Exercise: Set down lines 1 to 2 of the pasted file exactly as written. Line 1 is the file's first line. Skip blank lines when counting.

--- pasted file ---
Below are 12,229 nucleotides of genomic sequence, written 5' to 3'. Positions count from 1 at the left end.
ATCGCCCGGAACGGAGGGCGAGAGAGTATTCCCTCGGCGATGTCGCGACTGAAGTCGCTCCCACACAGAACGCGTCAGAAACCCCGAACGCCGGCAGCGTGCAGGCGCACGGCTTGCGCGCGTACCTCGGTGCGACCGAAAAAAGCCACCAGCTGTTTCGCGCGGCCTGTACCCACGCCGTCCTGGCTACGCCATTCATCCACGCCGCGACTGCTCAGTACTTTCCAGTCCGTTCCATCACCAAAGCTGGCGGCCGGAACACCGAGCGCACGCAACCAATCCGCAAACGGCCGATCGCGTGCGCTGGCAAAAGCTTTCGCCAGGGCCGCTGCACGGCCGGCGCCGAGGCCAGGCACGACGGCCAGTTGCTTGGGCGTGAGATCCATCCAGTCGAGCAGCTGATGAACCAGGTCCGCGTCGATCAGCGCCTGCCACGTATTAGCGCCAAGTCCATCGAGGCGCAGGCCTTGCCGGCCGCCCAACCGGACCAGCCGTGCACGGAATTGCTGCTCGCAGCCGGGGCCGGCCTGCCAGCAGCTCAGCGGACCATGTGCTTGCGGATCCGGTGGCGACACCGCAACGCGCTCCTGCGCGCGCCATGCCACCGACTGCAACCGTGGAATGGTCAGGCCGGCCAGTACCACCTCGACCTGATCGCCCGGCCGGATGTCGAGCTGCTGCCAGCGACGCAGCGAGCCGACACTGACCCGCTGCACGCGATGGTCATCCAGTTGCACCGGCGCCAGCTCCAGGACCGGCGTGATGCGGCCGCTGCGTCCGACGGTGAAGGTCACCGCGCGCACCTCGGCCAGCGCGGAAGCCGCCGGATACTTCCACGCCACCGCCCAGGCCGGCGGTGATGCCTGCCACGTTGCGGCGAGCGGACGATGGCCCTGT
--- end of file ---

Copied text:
Below are 12,229 nucleotides of genomic sequence, written 5' to 3'. Positions count from 1 at the left end.
ATCGCCCGGAACGGAGGGCGAGAGAGTATTCCCTCGGCGATGTCGCGACTGAAGTCGCTCCCACACAGAACGCGTCAGAAACCCCGAACGCCGGCAGCGTGCAGGCGCACGGCTTGCGCGCGTACCTCGGTGCGACCGAAAAAAGCCACCAGCTGTTTCGCGCGGCCTGTACCCACGCCGTCCTGGCTACGCCATTCATCCACGCCGCGACTGCTCAGTACTTTCCAGTCCGTTCCATCACCAAAGCTGGCGGCCGGAACACCGAGCGCACGCAACCAATCCGCAAACGGCCGATCGCGTGCGCTGGCAAAAGCTTTCGCCAGGGCCGCTGCACGGCCGGCGCCGAGGCCAGGCACGACGGCCAGTTGCTTGGGCGTGAGATCCATCCAGTCGAGCAGCTGATGAACCAGGTCCGCGTCGATCAGCGCCTGCCACGTATTAGCGCCAAGTCCATCGAGGCGCAGGCCTTGCCGGCCGCCCAACCGGACCAGCCGTGCACGGAATTGCTGCTCGCAGCCGGGGCCGGCCTGCCAGCAGCTCAGCGGACCATGTGCTTGCGGATCCGGTGGCGACACCGCAACGCGCTCCTGCGCGCGCCATGCCACCGACTGCAACCGTGGAATGGTCAGGCCGGCCAGTACCACCTCGACCTGATCGCCCGGCCGGATGTCGAGCTGCTGCCAGCGACGCAGCGAGCCGACACTGACCCGCTGCACGCGATGGTCATCCAGTTGCACCGGCGCCAGCTCCAGGACCGGCGTGATGCGGCCGCTGCGTCCGACGGTGAAGGTCACCGCGCGCACCTCGGCCAGCGCGGAAGCCGCCGGATACTTCCACGCCACCGCCCAGGCCGGCGGTGATGCCTGCCACGTTGCGGCGAGCGGACGATGGCCCTGT